Hamnet (O'Farrell) - Discussion Questions

Discussion Questions
We'll add publisher questions if and when they're available; in the meantime, use our LitLovers talking points to help start a discussion for HAMNET ... then take off on your own:

1. Talk about the way in which Maggie O'Farrell's novel speculates that 11-year-old Hamnet's death may have sparked the creation of one of Shakespeare's greatest tragedies.

2. How would you describe Agnes—what kind of a character is she? To the towns people she is almost a celebrity, a creature of near myth. In what way?

3. How does the author imagine Agnes and Will coming together, first as lovers, then as husband and wife? Consider Shakespeare's first view of Agnes. How would you describe their marriage?

4. Agnes is the novel's center. Why do you think Shakespeare goes unnamed, referred to instead as "her husband," "the father," and the "Latin tutor."

5. In what ways is this novel about grief, our all too human responses to it, the damages it causes, and the long arm of its persistence. O'Farrell writes at the onset of her novel, "This moment is the absent mother's: the boy, the empty house, the deserted yard, the unheard cry.… It will lie at her very core, for the rest of her life."

6. (Follow-up to Question 5) Talk about the way Agnes responds when she sees the version of her son's name on the Hamlet London playbill. Consider, too, Agnes's thoughts when, as an audience member, she sees her husband play the role of the ghost: It is, she thinks, "what any father would wish to do, to exchange his child’s suffering for his own."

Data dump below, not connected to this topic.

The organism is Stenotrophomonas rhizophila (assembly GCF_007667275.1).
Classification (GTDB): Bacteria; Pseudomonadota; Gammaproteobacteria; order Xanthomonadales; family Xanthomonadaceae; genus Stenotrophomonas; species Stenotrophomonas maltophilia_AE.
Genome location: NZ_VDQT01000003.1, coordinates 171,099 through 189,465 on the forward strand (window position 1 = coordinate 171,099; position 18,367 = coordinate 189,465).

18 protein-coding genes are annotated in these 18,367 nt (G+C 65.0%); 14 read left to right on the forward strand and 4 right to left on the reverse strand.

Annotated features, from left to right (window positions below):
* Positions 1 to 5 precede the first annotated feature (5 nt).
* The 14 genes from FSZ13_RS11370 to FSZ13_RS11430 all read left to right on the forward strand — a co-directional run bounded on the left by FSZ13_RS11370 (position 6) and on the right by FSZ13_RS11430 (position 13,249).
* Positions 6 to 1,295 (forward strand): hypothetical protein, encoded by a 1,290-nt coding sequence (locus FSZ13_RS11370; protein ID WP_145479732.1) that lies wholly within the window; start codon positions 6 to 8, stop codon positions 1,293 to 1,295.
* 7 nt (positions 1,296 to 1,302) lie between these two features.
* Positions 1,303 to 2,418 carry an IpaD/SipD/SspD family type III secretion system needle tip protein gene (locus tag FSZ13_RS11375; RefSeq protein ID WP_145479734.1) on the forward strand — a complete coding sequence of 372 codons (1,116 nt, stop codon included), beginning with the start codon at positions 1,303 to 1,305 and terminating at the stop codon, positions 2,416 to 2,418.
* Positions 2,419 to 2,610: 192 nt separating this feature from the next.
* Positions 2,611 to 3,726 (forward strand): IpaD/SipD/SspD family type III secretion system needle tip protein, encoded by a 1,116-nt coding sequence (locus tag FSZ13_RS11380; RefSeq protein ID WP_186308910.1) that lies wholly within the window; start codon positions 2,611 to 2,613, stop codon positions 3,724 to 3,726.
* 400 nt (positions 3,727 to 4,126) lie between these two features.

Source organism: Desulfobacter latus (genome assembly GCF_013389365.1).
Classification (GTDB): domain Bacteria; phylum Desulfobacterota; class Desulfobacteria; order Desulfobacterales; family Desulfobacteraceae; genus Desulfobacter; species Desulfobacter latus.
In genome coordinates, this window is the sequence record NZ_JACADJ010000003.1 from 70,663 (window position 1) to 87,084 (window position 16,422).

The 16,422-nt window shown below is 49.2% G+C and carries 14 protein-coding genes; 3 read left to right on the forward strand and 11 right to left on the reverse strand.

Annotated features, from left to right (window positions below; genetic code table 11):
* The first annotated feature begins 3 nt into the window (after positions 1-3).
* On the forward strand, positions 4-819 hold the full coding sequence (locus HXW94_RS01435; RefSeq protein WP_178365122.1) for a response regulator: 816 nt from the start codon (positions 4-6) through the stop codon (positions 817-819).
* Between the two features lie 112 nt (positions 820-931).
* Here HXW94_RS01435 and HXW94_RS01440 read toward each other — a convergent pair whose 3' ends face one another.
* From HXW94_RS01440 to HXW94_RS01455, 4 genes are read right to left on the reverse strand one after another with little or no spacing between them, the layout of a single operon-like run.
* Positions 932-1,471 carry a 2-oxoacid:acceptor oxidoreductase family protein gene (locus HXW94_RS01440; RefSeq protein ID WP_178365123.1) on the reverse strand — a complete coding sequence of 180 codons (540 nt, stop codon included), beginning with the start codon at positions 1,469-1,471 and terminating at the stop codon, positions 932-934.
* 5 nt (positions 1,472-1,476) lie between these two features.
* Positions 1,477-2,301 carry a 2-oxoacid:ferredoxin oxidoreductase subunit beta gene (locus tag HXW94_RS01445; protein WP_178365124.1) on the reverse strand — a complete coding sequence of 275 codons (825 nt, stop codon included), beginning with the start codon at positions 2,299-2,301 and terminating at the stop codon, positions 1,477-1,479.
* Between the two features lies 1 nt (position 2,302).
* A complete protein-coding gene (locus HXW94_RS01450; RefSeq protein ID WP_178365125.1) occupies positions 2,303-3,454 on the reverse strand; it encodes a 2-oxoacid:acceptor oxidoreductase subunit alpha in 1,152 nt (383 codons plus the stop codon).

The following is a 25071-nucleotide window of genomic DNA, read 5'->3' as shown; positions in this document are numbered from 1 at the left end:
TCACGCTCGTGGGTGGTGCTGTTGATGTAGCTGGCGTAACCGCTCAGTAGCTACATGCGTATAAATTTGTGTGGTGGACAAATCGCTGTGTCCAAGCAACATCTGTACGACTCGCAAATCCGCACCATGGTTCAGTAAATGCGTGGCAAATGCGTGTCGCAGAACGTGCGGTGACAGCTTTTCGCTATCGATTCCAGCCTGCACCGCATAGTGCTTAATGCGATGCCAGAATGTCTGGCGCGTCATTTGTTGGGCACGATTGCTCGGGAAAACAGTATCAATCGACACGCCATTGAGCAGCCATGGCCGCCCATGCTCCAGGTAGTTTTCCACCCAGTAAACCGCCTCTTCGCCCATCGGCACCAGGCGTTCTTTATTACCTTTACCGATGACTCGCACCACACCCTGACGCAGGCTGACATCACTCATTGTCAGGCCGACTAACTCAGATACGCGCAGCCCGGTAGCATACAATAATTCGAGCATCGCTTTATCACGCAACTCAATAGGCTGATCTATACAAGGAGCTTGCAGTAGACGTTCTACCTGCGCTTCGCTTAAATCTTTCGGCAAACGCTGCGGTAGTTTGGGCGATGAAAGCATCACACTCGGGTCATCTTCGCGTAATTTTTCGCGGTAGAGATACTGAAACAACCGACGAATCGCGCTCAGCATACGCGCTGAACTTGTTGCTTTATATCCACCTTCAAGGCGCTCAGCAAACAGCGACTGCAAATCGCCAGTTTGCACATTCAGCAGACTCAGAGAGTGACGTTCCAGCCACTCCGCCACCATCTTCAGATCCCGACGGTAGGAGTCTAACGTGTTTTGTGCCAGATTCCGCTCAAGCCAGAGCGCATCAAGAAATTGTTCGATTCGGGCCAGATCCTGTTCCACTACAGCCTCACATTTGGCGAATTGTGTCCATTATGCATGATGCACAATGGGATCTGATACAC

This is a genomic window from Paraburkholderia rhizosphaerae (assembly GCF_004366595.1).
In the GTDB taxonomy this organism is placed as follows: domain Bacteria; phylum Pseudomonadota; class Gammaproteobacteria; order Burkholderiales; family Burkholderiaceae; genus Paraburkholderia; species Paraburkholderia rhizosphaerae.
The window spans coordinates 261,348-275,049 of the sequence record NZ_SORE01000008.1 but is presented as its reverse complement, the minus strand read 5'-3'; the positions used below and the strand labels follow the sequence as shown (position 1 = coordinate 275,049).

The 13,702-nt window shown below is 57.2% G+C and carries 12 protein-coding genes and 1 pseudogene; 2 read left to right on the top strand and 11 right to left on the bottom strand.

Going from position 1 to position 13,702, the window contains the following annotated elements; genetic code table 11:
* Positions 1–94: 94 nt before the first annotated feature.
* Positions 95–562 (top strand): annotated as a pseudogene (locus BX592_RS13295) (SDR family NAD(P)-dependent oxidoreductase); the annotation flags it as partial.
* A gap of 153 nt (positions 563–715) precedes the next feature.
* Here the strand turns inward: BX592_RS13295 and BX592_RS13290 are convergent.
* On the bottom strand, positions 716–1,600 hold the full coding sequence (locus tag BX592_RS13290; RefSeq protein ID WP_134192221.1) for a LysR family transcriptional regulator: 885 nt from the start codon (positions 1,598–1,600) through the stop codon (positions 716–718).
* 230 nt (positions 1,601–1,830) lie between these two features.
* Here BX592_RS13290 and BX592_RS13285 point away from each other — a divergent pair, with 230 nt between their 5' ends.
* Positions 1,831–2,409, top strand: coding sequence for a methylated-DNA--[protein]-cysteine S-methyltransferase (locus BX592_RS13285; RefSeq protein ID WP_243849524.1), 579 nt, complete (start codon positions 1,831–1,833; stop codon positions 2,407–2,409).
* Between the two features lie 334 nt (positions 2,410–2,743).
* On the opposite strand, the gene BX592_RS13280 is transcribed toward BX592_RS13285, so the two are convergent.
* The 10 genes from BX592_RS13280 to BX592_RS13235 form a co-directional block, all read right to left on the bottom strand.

7. O'Farrell gives us detailed, lyrical depictions of everyday life in Warwickshire. What struck you most about her portrayal of Elizabethan English life? Were the descriptions overlong, or did you feel they breathed life into the novel?

8. In The Merchant of Venice, Twelfth Night, and As You Like It, Shakespeare plays with gender-fluidity, showing a close affinity between males and females. How does O'Farrell incorporate that tendency in her novel Hamnet, especially between the twins and even Shakespeare's first sight of Agnes?

9. Hamnet was published in 2020, a year of global pandemic. In the middle of her novel, O'Farrell transports us to the Mediterranean Sea, where readers are given a horrific lesson in 16th-century epidemiology. How does the spread of the Bubonic Plague 400 years earlier parallel our own recent experiences with Covid-19?

(Questions by LitLovers. Please feel free to use them, online and off, with attribution. Thanks.)

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